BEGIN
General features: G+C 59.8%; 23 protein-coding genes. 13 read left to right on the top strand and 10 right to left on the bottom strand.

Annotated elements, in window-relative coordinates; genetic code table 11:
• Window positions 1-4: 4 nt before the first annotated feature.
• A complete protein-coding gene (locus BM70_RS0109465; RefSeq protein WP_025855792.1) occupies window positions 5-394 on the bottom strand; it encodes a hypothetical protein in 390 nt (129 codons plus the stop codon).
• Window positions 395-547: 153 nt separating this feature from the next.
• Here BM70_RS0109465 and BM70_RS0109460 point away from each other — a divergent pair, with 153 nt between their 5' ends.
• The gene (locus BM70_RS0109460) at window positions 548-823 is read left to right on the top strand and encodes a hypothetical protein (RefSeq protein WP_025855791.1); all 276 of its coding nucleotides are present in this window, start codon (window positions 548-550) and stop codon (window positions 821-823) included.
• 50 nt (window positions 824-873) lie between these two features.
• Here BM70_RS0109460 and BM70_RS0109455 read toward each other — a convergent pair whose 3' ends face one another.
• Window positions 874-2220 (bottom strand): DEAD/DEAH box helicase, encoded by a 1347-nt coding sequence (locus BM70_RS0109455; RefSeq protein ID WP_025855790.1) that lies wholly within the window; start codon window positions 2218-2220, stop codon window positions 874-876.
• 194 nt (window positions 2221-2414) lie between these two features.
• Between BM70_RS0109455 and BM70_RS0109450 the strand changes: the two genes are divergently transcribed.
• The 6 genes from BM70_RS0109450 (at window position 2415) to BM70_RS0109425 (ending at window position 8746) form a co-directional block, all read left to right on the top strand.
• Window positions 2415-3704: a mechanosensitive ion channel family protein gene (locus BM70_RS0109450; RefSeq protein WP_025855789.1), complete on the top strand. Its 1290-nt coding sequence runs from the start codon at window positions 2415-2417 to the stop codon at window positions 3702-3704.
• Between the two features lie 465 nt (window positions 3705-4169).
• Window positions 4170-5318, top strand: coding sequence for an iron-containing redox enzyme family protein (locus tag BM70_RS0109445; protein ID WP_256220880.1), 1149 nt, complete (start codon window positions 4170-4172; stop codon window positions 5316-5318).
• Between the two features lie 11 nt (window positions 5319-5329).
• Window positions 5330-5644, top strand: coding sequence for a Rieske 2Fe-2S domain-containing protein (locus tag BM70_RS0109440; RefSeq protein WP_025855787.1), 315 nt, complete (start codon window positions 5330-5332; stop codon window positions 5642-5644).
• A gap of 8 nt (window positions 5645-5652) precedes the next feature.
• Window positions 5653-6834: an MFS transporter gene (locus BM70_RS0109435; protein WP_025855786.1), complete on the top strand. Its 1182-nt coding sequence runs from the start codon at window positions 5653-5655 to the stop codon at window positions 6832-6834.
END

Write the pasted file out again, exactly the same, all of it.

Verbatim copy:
General features: G+C 59.8%; 23 protein-coding genes. 13 read left to right on the top strand and 10 right to left on the bottom strand.

Annotated elements, in window-relative coordinates; genetic code table 11:
• Window positions 1-4: 4 nt before the first annotated feature.
• A complete protein-coding gene (locus BM70_RS0109465; RefSeq protein WP_025855792.1) occupies window positions 5-394 on the bottom strand; it encodes a hypothetical protein in 390 nt (129 codons plus the stop codon).
• Window positions 395-547: 153 nt separating this feature from the next.
• Here BM70_RS0109465 and BM70_RS0109460 point away from each other — a divergent pair, with 153 nt between their 5' ends.
• The gene (locus BM70_RS0109460) at window positions 548-823 is read left to right on the top strand and encodes a hypothetical protein (RefSeq protein WP_025855791.1); all 276 of its coding nucleotides are present in this window, start codon (window positions 548-550) and stop codon (window positions 821-823) included.
• 50 nt (window positions 824-873) lie between these two features.
• Here BM70_RS0109460 and BM70_RS0109455 read toward each other — a convergent pair whose 3' ends face one another.
• Window positions 874-2220 (bottom strand): DEAD/DEAH box helicase, encoded by a 1347-nt coding sequence (locus BM70_RS0109455; RefSeq protein ID WP_025855790.1) that lies wholly within the window; start codon window positions 2218-2220, stop codon window positions 874-876.
• 194 nt (window positions 2221-2414) lie between these two features.
• Between BM70_RS0109455 and BM70_RS0109450 the strand changes: the two genes are divergently transcribed.
• The 6 genes from BM70_RS0109450 (at window position 2415) to BM70_RS0109425 (ending at window position 8746) form a co-directional block, all read left to right on the top strand.
• Window positions 2415-3704: a mechanosensitive ion channel family protein gene (locus BM70_RS0109450; RefSeq protein WP_025855789.1), complete on the top strand. Its 1290-nt coding sequence runs from the start codon at window positions 2415-2417 to the stop codon at window positions 3702-3704.
• Between the two features lie 465 nt (window positions 3705-4169).
• Window positions 4170-5318, top strand: coding sequence for an iron-containing redox enzyme family protein (locus tag BM70_RS0109445; protein ID WP_256220880.1), 1149 nt, complete (start codon window positions 4170-4172; stop codon window positions 5316-5318).
• Between the two features lie 11 nt (window positions 5319-5329).
• Window positions 5330-5644, top strand: coding sequence for a Rieske 2Fe-2S domain-containing protein (locus tag BM70_RS0109440; RefSeq protein WP_025855787.1), 315 nt, complete (start codon window positions 5330-5332; stop codon window positions 5642-5644).
• A gap of 8 nt (window positions 5645-5652) precedes the next feature.
• Window positions 5653-6834: an MFS transporter gene (locus BM70_RS0109435; protein WP_025855786.1), complete on the top strand. Its 1182-nt coding sequence runs from the start codon at window positions 5653-5655 to the stop codon at window positions 6832-6834.